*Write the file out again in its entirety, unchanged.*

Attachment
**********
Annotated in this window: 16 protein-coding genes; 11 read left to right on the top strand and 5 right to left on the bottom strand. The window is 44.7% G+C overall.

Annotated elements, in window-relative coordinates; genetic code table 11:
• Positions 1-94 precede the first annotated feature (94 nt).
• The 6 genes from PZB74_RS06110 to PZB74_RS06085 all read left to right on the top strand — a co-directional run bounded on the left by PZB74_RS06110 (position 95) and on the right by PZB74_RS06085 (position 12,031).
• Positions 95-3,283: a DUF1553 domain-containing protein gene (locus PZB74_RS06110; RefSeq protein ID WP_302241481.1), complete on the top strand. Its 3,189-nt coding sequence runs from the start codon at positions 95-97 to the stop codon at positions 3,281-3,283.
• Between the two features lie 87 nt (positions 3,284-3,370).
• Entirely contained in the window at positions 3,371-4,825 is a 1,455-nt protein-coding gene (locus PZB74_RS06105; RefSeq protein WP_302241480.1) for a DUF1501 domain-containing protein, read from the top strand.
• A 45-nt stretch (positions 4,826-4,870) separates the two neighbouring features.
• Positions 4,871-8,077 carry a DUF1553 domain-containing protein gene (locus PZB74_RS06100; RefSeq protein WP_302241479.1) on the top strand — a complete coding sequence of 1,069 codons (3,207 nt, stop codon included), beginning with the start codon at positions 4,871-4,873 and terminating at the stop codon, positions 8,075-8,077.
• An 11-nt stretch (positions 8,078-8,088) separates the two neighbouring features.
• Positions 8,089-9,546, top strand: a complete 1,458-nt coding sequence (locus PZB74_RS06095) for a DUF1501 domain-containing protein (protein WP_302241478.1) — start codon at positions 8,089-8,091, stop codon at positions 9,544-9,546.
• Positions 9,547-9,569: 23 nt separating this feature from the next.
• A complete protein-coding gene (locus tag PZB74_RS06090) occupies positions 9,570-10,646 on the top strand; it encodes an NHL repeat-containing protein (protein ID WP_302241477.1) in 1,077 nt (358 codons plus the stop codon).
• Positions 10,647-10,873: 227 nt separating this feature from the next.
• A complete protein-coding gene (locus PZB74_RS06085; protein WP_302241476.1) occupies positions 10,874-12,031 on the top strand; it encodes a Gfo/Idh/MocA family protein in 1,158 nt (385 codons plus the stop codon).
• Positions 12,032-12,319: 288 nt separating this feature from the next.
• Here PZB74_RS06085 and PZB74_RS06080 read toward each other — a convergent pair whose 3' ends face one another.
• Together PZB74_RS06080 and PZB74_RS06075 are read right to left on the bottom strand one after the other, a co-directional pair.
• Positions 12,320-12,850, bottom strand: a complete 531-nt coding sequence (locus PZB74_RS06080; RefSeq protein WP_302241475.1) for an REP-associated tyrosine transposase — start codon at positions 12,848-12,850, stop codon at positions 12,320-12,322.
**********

Annotated in this window: 16 protein-coding genes; 11 read left to right on the top strand and 5 right to left on the bottom strand. The window is 44.7% G+C overall.

Annotated elements, in window-relative coordinates; genetic code table 11:
• Positions 1-94 precede the first annotated feature (94 nt).
• The 6 genes from PZB74_RS06110 to PZB74_RS06085 all read left to right on the top strand — a co-directional run bounded on the left by PZB74_RS06110 (position 95) and on the right by PZB74_RS06085 (position 12,031).
• Positions 95-3,283: a DUF1553 domain-containing protein gene (locus PZB74_RS06110; RefSeq protein ID WP_302241481.1), complete on the top strand. Its 3,189-nt coding sequence runs from the start codon at positions 95-97 to the stop codon at positions 3,281-3,283.
• Between the two features lie 87 nt (positions 3,284-3,370).
• Entirely contained in the window at positions 3,371-4,825 is a 1,455-nt protein-coding gene (locus PZB74_RS06105; RefSeq protein WP_302241480.1) for a DUF1501 domain-containing protein, read from the top strand.
• A 45-nt stretch (positions 4,826-4,870) separates the two neighbouring features.
• Positions 4,871-8,077 carry a DUF1553 domain-containing protein gene (locus PZB74_RS06100; RefSeq protein WP_302241479.1) on the top strand — a complete coding sequence of 1,069 codons (3,207 nt, stop codon included), beginning with the start codon at positions 4,871-4,873 and terminating at the stop codon, positions 8,075-8,077.
• An 11-nt stretch (positions 8,078-8,088) separates the two neighbouring features.
• Positions 8,089-9,546, top strand: a complete 1,458-nt coding sequence (locus PZB74_RS06095) for a DUF1501 domain-containing protein (protein WP_302241478.1) — start codon at positions 8,089-8,091, stop codon at positions 9,544-9,546.
• Positions 9,547-9,569: 23 nt separating this feature from the next.
• A complete protein-coding gene (locus tag PZB74_RS06090) occupies positions 9,570-10,646 on the top strand; it encodes an NHL repeat-containing protein (protein ID WP_302241477.1) in 1,077 nt (358 codons plus the stop codon).
• Positions 10,647-10,873: 227 nt separating this feature from the next.
• A complete protein-coding gene (locus PZB74_RS06085; protein WP_302241476.1) occupies positions 10,874-12,031 on the top strand; it encodes a Gfo/Idh/MocA family protein in 1,158 nt (385 codons plus the stop codon).
• Positions 12,032-12,319: 288 nt separating this feature from the next.
• Here PZB74_RS06085 and PZB74_RS06080 read toward each other — a convergent pair whose 3' ends face one another.
• Together PZB74_RS06080 and PZB74_RS06075 are read right to left on the bottom strand one after the other, a co-directional pair.
• Positions 12,320-12,850, bottom strand: a complete 531-nt coding sequence (locus PZB74_RS06080; RefSeq protein WP_302241475.1) for an REP-associated tyrosine transposase — start codon at positions 12,848-12,850, stop codon at positions 12,320-12,322.